By Michael Goldstein
By Dennis Romero
By Sarah Fenske
By Matthew Mullins
By Patrick Range McDonald
By LA Weekly
By Dennis Romero
By Simone Wilson
ON TUESDAY THE PROSECUTION finally got around to that dab of DNA Phil Spector left on Lana Clarkson’s left nipple the night she died. There’s no mention of it in the coroner’s 57-page homicide report because the coroner is not charged with solving murders. And the Sheriff’s Department crime lab, which is, doesn’t release this kind of information to the press or public. Still, the presence of Spector’s stain had been whispered about for some time. In December, Spector biographer Mark Ribowsky (He’s a Rebel) told an open-mouthed Nancy Grace on CNN, “The only DNA of Spector that was found on her was semen on one of her breasts.”
Judging by the number of long silences that filled my conversation with a senior member of the crime lab last month, the subject was obviously a sensitive topic. In answer to my questions, however, the official said that non-Lana DNA had been found on Clarkson’s body but it was not semen. Indeed, last week, Sheriff’s criminalist Steve Renteria allowed in court that the DNA pointed to Spector and might be saliva. Somehow this seemed less damning to the suspect than if the DNA on Clarkson had been from Spector’s sperm — even though Ribowsky and others appear to suggest that such a money shot could help the defense, since it presumes a sexual assignation occurred before Spector’s other gun went off in Clarkson’s mouth during the early-morning hours of February 3, 2003.
Come again?you might ask, since there’s no proof that any sex play that might have occurred was consensual — or, more to the point, that it wasn’t postmortem. And even if the DNA that Ol’ Brown Eyes left on Lana’s breast — and, it seems, that she might have left on his crotch — was saliva, there’s no timeline evidence asserting it didn’t get there after her death, either. Suffice to say, that possibility was not discussed by the Sheriff’s crime-lab spokesman.
THE WEEK’S TESTIMONY OFFERED a rare chance to see and hear the men and women who cart off and examine L.A.’s murder victims. Typically, these forensics witnesses went out of their way to break down the esoteric science of blood spatter, gunshot residue and DNA markers into a Reader’s Digest paradigm (a kind of Death of the Month Club format), using simple analogies for jurors.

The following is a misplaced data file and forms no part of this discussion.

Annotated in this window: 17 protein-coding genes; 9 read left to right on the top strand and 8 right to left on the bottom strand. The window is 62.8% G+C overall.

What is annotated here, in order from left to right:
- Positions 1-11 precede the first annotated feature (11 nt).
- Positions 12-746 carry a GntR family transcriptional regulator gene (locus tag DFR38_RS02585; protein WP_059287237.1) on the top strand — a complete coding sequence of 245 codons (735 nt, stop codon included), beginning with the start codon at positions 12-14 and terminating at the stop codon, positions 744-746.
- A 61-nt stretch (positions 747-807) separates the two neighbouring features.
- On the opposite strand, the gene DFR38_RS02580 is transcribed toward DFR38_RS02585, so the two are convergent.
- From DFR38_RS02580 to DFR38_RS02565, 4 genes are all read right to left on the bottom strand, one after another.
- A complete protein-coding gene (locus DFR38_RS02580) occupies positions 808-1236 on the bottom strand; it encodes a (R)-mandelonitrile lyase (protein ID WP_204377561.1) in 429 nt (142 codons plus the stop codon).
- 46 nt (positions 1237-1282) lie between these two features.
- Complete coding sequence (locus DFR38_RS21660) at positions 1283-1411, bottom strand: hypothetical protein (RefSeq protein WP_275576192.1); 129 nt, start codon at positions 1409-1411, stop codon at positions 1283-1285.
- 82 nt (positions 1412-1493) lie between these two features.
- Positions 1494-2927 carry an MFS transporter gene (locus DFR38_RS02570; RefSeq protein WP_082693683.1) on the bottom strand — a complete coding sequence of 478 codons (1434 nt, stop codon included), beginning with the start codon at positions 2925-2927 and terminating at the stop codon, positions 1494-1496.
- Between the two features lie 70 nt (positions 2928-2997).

Renteria, for instance, described garden-spraying Spector’s entire foyer and staircase with Luminol, a chemical agent that makes even trace blood glow in the dark. Renteria thought about how to explain the effect to the jurors.
“At least in my day,” he finally said, “it would be like with a black light and the posters.” Exactly. Like those zodiac sex-position charts, only with lots of blood on them.
There’s an impulse to cut the coroners and criminalists slack and to view them as compassionate scientists instead of nerds or ghouls. However, when Renteria stated that his crew wanted to get to Spector’s castle “before the sun went down,” our Quincy view was quickly replaced with the image of people in windbreakers racing to the Alhambra castle, armed with wooden stakes, in search of Spector’s earth-lined coffin.
FOR MORE THAN A WEEK, now, the defendant has been wearing neckties to trial, forswearing the open-collar pose of the first month of court. Spectorologists are not in agreement as to what this exactly means. Is Spector trying to belatedly project a more serious image? Are the ties themselves barometric indicators of certain mood swings? Should we call 911 if he shows up wearing a bowtie? The fact is, Spector has trapped himself into a single defining look and it’s not the one most likely to earn juror sympathy. Every day he has appeared in some variant of a Teddy Boy frock coat, kerchief, silken shirt and four-inch heels. And, of course, the wig, which is a kind of Klute hair helmet.
In other words, Spector looks as though he wandered into court from a Playboy Mansion party, circa 1974. The problem is that he needed, from the start, to project vulnerability instead of compensating for his short height and baldness. (In her autobiography, Be My Baby, his former wife, singer Ronnie Spector, says he was so self-conscious about the latter that he would come to bed wearing a hat.) When, for example, it dawned on Robert Blake that he faced serious jail time following his own homicide arraignment, the Baretta star lost his Last Exit to Brooklyn pompadour and stopped dyeing his hair. By the time his trial started, he looked like a little old man in a business suit — and not another ancient Hollywood eccentric pretending to be a teenager. If anything, then, Spector should have dressed conservatively, lost the wig and the heels.
Perhaps another concession to public perception has been the paring down of Spector’s security detachment — from the four colossal bodyguards who accompany him everywhere, including the men’s room (imagine a quartet of Notorious B.I.G.s), to just two. The guards sit impassively in court, apparently preoccupied with text messaging on their cell phones, while occasionally rankling reporters by telling them to turn off their phones upon entering the courtroom. “Blessed” is a typical reply when one of them is asked how he is doing.
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